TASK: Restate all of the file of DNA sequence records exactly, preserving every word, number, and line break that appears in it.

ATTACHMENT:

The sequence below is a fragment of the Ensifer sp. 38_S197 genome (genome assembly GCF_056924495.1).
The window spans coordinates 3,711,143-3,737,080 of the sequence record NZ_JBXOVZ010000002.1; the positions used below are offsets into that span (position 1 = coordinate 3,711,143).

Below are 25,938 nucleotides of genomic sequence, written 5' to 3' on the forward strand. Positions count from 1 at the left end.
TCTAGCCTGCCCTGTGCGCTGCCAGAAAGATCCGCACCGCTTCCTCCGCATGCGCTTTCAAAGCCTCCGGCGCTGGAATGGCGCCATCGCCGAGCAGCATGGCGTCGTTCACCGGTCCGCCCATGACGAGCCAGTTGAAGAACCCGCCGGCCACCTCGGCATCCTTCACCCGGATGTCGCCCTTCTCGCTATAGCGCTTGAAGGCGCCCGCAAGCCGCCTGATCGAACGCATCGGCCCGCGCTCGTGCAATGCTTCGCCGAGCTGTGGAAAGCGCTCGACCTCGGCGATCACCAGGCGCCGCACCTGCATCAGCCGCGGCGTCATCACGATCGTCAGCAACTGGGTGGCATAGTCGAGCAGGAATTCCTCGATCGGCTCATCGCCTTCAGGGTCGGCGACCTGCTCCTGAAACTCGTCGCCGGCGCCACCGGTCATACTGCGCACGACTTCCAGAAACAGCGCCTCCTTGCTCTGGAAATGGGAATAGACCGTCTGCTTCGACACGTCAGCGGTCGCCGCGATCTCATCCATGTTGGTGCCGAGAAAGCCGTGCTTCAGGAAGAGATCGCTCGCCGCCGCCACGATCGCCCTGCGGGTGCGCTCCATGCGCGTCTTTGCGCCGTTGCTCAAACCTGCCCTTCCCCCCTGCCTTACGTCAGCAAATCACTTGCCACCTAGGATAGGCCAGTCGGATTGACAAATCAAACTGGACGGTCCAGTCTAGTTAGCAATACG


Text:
The sequence below is a fragment of the Ensifer sp. 38_S197 genome (genome assembly GCF_056924495.1).
The window spans coordinates 3,711,143-3,737,080 of the sequence record NZ_JBXOVZ010000002.1; the positions used below are offsets into that span (position 1 = coordinate 3,711,143).

Below are 25,938 nucleotides of genomic sequence, written 5' to 3' on the forward strand. Positions count from 1 at the left end.
TCTAGCCTGCCCTGTGCGCTGCCAGAAAGATCCGCACCGCTTCCTCCGCATGCGCTTTCAAAGCCTCCGGCGCTGGAATGGCGCCATCGCCGAGCAGCATGGCGTCGTTCACCGGTCCGCCCATGACGAGCCAGTTGAAGAACCCGCCGGCCACCTCGGCATCCTTCACCCGGATGTCGCCCTTCTCGCTATAGCGCTTGAAGGCGCCCGCAAGCCGCCTGATCGAACGCATCGGCCCGCGCTCGTGCAATGCTTCGCCGAGCTGTGGAAAGCGCTCGACCTCGGCGATCACCAGGCGCCGCACCTGCATCAGCCGCGGCGTCATCACGATCGTCAGCAACTGGGTGGCATAGTCGAGCAGGAATTCCTCGATCGGCTCATCGCCTTCAGGGTCGGCGACCTGCTCCTGAAACTCGTCGCCGGCGCCACCGGTCATACTGCGCACGACTTCCAGAAACAGCGCCTCCTTGCTCTGGAAATGGGAATAGACCGTCTGCTTCGACACGTCAGCGGTCGCCGCGATCTCATCCATGTTGGTGCCGAGAAAGCCGTGCTTCAGGAAGAGATCGCTCGCCGCCGCCACGATCGCCCTGCGGGTGCGCTCCATGCGCGTCTTTGCGCCGTTGCTCAAACCTGCCCTTCCCCCCTGCCTTACGTCAGCAAATCACTTGCCACCTAGGATAGGCCAGTCGGATTGACAAATCAAACTGGACGGTCCAGTCTAGTTAGCAATACG